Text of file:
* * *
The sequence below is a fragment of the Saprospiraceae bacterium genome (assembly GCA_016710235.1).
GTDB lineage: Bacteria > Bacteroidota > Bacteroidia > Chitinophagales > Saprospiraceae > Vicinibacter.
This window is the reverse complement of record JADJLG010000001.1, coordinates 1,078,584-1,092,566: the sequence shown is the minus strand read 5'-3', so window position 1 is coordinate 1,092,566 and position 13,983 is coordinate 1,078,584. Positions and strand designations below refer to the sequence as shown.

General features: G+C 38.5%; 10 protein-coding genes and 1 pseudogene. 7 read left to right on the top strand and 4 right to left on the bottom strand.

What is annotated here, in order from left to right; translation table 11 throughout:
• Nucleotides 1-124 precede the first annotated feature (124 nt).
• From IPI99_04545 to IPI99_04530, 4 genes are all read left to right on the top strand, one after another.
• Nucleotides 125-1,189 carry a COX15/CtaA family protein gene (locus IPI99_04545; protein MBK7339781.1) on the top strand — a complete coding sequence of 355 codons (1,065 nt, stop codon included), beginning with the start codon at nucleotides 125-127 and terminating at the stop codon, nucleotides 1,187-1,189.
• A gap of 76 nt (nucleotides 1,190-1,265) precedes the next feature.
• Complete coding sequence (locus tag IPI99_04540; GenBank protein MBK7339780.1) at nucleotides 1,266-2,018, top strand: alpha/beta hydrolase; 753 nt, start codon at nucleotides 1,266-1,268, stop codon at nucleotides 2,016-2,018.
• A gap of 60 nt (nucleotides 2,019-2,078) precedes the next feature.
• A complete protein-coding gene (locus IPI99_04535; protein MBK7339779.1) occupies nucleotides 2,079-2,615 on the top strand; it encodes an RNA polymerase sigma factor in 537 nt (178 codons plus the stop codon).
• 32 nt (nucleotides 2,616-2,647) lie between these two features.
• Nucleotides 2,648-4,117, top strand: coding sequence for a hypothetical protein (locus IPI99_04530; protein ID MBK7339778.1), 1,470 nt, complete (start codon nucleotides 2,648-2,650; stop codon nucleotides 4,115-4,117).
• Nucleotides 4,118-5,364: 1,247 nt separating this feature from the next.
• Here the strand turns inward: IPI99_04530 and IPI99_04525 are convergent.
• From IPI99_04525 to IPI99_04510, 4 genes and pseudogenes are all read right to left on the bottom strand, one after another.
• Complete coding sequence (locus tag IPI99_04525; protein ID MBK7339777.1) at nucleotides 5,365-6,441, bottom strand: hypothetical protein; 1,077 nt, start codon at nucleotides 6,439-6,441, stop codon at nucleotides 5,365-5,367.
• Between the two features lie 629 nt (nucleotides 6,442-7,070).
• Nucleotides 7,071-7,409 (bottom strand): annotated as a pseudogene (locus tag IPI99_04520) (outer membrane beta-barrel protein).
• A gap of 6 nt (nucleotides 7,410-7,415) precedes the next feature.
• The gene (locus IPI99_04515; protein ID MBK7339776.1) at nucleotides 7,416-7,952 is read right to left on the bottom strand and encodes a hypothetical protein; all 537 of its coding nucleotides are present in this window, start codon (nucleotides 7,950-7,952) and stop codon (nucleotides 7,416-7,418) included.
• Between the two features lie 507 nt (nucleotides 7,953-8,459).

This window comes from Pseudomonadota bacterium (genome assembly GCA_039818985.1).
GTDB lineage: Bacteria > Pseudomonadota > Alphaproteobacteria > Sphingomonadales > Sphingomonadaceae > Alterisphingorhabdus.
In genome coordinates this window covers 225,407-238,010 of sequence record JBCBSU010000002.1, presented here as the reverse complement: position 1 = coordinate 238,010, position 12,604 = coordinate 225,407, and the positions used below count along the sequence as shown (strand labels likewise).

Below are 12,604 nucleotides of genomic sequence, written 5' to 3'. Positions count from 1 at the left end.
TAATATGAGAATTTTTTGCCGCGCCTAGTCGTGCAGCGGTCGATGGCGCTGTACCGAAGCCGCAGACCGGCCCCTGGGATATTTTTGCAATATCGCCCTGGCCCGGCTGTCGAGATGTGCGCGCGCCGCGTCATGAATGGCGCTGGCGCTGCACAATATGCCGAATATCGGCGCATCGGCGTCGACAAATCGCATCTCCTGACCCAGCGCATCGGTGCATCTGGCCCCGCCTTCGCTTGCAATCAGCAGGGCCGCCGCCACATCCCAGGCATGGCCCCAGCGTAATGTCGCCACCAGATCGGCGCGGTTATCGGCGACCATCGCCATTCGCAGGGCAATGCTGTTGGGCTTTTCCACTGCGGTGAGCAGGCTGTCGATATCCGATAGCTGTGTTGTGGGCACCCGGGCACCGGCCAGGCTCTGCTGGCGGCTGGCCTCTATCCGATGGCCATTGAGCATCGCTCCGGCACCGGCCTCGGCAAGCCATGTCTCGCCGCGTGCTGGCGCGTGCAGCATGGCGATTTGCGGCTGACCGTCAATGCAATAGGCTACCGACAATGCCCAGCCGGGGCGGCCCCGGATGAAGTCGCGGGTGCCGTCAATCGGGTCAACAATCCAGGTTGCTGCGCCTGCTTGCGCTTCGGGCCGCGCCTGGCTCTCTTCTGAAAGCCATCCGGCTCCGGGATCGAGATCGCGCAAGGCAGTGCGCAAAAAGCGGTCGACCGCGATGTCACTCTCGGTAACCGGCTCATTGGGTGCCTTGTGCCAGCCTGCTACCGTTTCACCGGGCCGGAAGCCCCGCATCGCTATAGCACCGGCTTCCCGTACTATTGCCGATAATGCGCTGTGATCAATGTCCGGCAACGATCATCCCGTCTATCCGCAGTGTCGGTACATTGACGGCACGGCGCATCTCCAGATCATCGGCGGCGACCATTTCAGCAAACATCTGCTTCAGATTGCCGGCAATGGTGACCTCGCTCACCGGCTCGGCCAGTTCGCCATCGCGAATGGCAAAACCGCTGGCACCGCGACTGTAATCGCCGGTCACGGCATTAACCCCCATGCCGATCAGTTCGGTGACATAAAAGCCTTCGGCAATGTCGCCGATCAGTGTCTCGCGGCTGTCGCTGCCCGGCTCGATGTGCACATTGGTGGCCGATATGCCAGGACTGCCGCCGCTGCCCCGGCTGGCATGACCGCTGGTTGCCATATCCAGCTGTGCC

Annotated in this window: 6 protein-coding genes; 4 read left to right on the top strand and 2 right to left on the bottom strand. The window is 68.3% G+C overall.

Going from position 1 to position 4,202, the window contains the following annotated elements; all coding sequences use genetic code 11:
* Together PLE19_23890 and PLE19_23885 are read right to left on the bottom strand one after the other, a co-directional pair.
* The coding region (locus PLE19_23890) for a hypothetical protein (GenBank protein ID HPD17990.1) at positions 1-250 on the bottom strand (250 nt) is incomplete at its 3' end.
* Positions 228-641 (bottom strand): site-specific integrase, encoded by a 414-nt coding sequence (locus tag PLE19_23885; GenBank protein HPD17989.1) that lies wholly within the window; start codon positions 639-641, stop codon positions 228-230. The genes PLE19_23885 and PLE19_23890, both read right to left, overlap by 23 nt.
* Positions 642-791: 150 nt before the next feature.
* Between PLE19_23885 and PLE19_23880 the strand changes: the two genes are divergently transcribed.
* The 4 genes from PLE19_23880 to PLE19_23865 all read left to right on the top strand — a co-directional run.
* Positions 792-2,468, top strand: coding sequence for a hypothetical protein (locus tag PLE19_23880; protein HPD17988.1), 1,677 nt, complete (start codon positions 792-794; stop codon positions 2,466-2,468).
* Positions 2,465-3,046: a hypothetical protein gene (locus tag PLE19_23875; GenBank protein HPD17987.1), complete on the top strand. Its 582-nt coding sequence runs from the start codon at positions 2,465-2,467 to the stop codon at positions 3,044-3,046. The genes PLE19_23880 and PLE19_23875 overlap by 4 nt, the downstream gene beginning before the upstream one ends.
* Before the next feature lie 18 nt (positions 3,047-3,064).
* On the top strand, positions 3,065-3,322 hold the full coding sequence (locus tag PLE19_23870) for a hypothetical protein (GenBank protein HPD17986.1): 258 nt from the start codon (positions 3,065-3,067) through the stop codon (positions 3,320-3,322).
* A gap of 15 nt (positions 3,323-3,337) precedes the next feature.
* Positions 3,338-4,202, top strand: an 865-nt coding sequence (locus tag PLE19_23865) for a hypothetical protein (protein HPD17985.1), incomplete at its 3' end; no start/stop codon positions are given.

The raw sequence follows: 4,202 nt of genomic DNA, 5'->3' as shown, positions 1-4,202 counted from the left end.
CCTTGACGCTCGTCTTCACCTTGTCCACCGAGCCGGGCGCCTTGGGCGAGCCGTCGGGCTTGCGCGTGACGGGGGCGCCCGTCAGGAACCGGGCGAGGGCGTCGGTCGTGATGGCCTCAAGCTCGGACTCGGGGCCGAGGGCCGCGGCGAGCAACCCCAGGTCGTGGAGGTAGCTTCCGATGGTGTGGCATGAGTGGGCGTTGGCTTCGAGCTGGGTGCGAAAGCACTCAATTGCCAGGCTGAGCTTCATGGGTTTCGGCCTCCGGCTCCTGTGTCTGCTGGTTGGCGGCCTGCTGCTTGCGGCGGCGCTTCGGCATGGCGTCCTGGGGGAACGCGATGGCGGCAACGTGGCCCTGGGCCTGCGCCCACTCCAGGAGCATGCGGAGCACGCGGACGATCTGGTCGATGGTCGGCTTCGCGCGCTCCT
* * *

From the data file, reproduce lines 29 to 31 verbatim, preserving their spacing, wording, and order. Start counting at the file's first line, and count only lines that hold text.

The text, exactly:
Annotated in this window: 6 protein-coding genes; 4 read left to right on the top strand and 2 right to left on the bottom strand. The window is 68.3% G+C overall.

Going from position 1 to position 4,202, the window contains the following annotated elements; all coding sequences use genetic code 11:
* Together PLE19_23890 and PLE19_23885 are read right to left on the bottom strand one after the other, a co-directional pair.